Saturday, July 16, 2016

The O'Connor Jewelry Heist.

Kerry and I first met the very affable Jim O'Connor in 1995 at Showcase Ireland, the annual Irish trade show.  We had already been selling Irish and Celtic jewelry from his company since opening The Irish Gift House in July of 1994, but it was nice to finally put a face to the name.  O'Connor was our principal Irish jewelry vendor throughout the 90's and on one of his sales visits to us in Arizona, Kerry placed an order of over $90,000.00.  Jim told us it was his largest single order; we sold a lot of O'Connor Jewelry in those days.

 Jewelry form O'Connor sold well, and it should, as it was the then Thomas O'Connor and Sons that opened the Claddagh ring market in the US.  O'Connor became the largest manufacturer of Irish jewelry and was well known in the Irish market as well.  On more than one occasion we had Dublin customers in our store reminisce that "O'Connor's Diamonds" was the place to go for engagement rings.
On the surface O'Connor was strong, but the reality was O'Connor was fighting back from one of the largest gold and diamond thefts in European history.   In 1983, O'Connor was victimized by Martin Cahill, The General, when over €2.55 million in gold and diamonds were stolen.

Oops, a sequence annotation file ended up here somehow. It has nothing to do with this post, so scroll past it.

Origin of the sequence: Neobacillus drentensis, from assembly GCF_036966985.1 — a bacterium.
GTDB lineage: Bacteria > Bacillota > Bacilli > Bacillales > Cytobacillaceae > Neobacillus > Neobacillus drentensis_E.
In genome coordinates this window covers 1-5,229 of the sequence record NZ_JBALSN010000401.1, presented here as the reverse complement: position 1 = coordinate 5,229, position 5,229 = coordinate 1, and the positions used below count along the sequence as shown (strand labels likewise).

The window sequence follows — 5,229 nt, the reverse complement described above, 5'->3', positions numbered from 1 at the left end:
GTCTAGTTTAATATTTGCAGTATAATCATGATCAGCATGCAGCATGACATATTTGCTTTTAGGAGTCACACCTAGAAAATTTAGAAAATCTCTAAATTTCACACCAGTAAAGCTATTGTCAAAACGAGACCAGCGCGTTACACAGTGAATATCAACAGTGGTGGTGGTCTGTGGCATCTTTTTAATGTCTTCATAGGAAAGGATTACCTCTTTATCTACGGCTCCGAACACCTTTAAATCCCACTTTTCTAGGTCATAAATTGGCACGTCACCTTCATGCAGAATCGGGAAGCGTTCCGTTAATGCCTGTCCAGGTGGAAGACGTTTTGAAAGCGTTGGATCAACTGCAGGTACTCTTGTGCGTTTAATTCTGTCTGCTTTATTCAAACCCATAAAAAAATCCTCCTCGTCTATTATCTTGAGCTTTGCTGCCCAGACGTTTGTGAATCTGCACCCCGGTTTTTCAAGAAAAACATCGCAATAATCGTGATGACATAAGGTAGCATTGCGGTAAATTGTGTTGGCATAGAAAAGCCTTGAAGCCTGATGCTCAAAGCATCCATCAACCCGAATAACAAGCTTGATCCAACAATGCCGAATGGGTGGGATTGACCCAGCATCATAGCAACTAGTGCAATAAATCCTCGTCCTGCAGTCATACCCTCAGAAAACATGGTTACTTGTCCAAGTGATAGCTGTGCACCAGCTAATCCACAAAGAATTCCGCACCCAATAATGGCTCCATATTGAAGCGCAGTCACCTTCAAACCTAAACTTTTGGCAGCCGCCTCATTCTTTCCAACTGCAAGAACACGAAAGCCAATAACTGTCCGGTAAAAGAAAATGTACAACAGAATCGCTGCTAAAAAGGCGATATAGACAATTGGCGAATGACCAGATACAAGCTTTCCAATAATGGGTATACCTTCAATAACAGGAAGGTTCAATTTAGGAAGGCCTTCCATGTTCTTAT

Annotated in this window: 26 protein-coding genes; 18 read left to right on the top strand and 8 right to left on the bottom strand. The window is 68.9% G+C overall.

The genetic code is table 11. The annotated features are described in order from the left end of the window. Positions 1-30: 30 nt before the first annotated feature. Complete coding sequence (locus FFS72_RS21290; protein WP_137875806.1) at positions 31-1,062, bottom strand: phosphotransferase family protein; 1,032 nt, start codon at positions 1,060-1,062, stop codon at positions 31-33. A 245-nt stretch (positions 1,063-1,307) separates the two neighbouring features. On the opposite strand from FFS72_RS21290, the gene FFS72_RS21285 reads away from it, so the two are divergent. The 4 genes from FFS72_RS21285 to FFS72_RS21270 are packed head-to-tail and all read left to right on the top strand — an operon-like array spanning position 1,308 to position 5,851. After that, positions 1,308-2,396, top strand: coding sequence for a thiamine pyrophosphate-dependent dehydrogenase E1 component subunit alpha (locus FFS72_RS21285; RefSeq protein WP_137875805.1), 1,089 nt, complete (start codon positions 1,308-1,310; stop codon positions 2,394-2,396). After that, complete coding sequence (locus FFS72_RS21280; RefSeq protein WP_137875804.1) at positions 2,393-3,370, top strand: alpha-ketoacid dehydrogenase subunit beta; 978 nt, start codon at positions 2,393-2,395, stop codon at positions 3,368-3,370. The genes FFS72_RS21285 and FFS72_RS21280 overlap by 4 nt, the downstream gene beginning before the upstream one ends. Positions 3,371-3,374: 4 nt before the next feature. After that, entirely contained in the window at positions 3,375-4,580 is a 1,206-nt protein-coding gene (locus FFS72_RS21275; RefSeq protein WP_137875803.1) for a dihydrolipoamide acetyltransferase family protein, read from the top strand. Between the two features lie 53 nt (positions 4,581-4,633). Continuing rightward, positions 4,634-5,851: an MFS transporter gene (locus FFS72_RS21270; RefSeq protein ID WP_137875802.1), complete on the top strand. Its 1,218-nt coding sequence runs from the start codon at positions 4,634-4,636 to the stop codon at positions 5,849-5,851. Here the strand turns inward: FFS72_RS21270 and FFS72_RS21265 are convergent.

Cahill's gang identified a weak point in O'Connor's security system as they forced their way into a boiler room which was not connected to the alarm system.  They waited overnight, and when the staff arrived they pounced and forced them to open the safes.  O'Connor was dramatically under insured and it forced them to reorganize with the loss of over 100 jobs.

The General was gunned down by the IRA in 1994 and  Jim confided that when he heard the news on his car radio he pulled over and "had himself a smile."

In 1998 a movie, The General, was released about the nefarious life of Dublin crime boss, Martin Cahill.  Jim didn't appreciate any notoriety for Cahill and refused when asked if O'Connor Jewelry, the site of the robbery, could be used in the movie.

After the theft, Jim took over his father's business, re-branding it James S. O'Connor Jewelers.  O'Connor produced a quality product, but their market share was eroding mainly due to their long turnaround time.   Not wanting to encourage another thief, O'Connor kept a minimal amount of precious metal, gems and finished product in stock; everything became made to order and the wait times for his jewelry became a two month endeavor.  Unfortunately this practice resulted in many lost sales.   On more than one occasion wedding bands didn't arrive in time for the ceremony.   Naturally, his customers, The Irish Gift House included, gravitated toward other suppliers of Irish jewelry who offered weekly shipments.
Sadly Jim passed away around 2005 and O'Connor Jewelry went into liquidation a couple of years later.

O'Connor didn't embrace the internet age and until now we never added our stock of O'Connor Jewelry to our site,  If you would like to take a look at what is probably the largest collection of O'Connor Jewelry in the world, we have finally published around 100 pieces; see them all in our New Irish Gifts section.

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